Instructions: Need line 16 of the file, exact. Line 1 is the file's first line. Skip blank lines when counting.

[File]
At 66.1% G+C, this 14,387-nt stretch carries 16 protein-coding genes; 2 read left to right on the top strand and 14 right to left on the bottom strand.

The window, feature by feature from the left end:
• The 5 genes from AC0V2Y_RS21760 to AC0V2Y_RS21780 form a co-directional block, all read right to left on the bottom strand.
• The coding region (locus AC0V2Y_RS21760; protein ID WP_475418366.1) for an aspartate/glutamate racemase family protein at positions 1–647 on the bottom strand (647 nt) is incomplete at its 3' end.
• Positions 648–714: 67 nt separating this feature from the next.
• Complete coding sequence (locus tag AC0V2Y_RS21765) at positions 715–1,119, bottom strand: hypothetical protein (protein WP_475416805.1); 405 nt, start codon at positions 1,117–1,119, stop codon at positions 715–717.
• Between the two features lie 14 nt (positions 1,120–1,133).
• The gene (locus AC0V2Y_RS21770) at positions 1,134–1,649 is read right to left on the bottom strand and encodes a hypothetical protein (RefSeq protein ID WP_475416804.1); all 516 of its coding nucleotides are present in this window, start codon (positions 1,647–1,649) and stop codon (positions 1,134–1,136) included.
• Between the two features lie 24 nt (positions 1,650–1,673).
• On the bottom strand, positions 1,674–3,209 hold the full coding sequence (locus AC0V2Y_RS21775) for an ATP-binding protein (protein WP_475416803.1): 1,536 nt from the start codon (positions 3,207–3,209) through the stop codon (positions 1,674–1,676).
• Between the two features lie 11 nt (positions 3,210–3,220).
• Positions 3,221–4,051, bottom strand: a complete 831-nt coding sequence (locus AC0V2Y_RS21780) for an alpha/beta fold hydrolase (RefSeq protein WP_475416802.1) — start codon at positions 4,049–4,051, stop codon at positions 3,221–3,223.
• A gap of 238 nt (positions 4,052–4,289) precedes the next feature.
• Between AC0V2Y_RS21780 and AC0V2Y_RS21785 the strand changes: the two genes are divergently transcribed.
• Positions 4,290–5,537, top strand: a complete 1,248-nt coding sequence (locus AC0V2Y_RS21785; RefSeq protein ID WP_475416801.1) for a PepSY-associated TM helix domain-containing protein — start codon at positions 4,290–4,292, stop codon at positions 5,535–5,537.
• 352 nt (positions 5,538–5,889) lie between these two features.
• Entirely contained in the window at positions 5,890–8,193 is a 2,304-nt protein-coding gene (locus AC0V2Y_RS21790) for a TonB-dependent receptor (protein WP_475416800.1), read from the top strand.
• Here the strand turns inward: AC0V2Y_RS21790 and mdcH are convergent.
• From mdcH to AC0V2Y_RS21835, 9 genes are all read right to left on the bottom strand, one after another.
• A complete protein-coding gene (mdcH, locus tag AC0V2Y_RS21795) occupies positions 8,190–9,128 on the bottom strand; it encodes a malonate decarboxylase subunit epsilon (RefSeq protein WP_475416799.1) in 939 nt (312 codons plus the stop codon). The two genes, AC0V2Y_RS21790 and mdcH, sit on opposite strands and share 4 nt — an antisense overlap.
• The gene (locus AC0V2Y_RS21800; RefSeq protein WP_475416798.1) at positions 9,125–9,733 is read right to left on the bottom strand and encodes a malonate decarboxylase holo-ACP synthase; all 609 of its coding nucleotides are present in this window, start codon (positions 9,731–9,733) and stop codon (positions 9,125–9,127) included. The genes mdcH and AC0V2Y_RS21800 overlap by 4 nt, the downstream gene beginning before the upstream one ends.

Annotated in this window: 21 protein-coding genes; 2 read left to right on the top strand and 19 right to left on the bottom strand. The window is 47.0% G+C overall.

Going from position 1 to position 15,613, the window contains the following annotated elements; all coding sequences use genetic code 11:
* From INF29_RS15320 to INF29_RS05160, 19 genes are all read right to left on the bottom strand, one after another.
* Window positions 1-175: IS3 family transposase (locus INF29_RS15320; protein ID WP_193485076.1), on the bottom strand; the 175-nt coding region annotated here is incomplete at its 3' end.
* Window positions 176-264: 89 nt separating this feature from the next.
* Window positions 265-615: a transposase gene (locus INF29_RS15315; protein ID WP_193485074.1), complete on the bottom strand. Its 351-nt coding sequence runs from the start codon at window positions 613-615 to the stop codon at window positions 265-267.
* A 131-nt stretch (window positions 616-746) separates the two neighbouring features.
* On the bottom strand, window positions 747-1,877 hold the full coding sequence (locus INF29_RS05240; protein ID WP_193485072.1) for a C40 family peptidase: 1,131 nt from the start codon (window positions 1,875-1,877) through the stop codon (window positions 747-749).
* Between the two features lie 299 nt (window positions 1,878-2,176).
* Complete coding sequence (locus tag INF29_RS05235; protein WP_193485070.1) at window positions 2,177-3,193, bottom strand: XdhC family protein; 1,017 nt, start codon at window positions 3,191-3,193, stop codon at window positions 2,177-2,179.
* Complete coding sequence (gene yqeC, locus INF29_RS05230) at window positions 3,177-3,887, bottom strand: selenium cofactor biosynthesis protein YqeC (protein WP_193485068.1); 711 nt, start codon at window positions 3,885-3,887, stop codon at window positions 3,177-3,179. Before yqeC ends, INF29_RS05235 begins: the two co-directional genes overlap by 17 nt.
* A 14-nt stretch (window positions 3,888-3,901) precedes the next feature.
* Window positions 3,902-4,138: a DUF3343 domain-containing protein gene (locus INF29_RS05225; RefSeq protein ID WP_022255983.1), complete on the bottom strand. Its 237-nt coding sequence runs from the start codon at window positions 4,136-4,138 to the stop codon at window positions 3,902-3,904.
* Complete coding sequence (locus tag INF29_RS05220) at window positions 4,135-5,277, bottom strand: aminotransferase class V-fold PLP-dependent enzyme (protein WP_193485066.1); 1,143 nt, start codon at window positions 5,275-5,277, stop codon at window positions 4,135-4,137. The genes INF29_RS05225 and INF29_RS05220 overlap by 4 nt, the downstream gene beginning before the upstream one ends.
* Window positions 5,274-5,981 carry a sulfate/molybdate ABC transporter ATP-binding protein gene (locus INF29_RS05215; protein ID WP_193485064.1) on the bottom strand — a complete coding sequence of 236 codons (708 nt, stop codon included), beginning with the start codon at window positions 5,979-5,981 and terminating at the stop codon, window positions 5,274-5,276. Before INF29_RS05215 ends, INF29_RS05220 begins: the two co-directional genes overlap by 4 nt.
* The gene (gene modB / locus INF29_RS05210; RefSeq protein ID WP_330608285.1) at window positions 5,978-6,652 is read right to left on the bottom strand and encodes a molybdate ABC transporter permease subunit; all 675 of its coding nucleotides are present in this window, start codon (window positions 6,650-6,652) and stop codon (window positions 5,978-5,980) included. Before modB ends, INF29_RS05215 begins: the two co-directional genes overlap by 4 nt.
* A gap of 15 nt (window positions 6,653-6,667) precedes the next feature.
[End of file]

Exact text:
• 352 nt (positions 5,538–5,889) lie between these two features.